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reprise

 

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Reprise (pronounced rih-PREEZ) was formed in 1960 by Frank Sinatra in order to allow more artistic freedom for his own recordings. Hence, he garnered the nickname "The Chairman of the Board." Having left Capitol/EMI, and after trying to buy Norman Granz's Verve Records, the first album Sinatra released on Reprise was Ring-a-Ding-Ding! As CEO of Reprise, Sinatra recruited a host of his cronies for the fledgling label, such as fellow Rat Pack members Dean Martin and Sammy Davis, Jr. The original roster from 1961 to '63 included Bing Crosby, Jo Stafford, Rosemary Clooney, Esquivel and stand-up comedian Redd Foxx. The label still issues any Sinatra work recorded while on the label and, after his death in 1998, it had great success with his greatest hits collections."Two-tone orange" label used by Reprise during the Warner Bros.-Seven Arts merger from 1968 to 1969. (Label to Jimi Hendrix's Smash Hits). After the Kinney National Company took over Warner Bros. in 1969, the orange tone at the top of the label was changed to the same tone as on the rest of the label, the W7 box logo was removed and the circled :r logo became a boxed logo without "reprise" designation.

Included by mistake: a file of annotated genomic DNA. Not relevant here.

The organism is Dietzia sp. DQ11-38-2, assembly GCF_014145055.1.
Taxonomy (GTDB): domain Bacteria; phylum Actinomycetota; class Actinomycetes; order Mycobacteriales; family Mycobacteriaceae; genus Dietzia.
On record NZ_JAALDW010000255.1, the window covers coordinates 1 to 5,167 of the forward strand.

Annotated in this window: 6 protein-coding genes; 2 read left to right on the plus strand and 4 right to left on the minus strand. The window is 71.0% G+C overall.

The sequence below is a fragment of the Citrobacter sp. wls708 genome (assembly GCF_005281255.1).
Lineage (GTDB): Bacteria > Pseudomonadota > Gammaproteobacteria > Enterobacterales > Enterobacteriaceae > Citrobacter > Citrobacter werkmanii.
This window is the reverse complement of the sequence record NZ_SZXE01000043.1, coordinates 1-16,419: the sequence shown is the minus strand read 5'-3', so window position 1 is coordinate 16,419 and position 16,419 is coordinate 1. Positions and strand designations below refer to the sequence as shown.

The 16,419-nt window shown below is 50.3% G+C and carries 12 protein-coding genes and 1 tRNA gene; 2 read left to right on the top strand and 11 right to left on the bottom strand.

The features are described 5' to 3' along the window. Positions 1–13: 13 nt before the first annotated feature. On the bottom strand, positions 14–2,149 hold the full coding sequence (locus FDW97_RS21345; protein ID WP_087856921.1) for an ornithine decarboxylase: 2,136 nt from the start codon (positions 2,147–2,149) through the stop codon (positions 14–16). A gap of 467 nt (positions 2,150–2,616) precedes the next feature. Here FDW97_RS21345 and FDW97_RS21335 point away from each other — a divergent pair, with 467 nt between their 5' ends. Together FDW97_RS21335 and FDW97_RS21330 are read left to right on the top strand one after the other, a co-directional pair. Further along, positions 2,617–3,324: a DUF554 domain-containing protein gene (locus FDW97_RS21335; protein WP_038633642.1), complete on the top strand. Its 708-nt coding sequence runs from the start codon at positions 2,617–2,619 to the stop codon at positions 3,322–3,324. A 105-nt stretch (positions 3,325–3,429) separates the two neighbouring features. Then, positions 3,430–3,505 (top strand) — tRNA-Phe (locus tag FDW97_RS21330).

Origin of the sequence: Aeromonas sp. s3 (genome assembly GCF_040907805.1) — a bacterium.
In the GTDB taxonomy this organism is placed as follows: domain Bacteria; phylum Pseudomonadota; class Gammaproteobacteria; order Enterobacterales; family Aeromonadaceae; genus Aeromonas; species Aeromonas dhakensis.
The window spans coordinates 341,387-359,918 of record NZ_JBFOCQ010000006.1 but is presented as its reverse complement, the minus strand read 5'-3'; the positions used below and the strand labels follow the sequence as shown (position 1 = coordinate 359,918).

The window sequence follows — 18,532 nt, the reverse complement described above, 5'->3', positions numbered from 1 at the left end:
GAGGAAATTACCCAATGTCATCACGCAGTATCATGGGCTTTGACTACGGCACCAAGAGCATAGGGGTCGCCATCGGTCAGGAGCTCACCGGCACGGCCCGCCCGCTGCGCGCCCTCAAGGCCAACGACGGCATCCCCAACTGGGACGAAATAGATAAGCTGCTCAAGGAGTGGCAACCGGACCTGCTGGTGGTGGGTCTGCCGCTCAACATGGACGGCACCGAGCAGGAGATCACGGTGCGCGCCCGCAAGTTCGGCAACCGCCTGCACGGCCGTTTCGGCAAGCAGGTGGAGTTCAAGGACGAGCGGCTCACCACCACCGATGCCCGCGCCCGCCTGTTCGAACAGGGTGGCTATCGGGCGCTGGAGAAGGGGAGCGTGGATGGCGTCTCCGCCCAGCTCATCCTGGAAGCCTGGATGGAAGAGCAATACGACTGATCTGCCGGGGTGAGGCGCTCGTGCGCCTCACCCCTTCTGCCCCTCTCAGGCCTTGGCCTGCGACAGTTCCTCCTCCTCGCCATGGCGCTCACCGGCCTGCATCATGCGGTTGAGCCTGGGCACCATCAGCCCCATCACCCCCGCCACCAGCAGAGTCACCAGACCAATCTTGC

One of the label's founding principles under Sinatra's leadership was that each artist would have full creative freedom, and at some point complete ownership of their work; including publishing rights. This is the reason why recordings of early Reprise artists (Dean Martin, Jimi Hendrix, The Kinks, etc.) are (in most cases) currently distributed through other labels. In Martin's case, his Reprise recordings were out of print for nearly 20 years before a deal was struck with Capitol Records.

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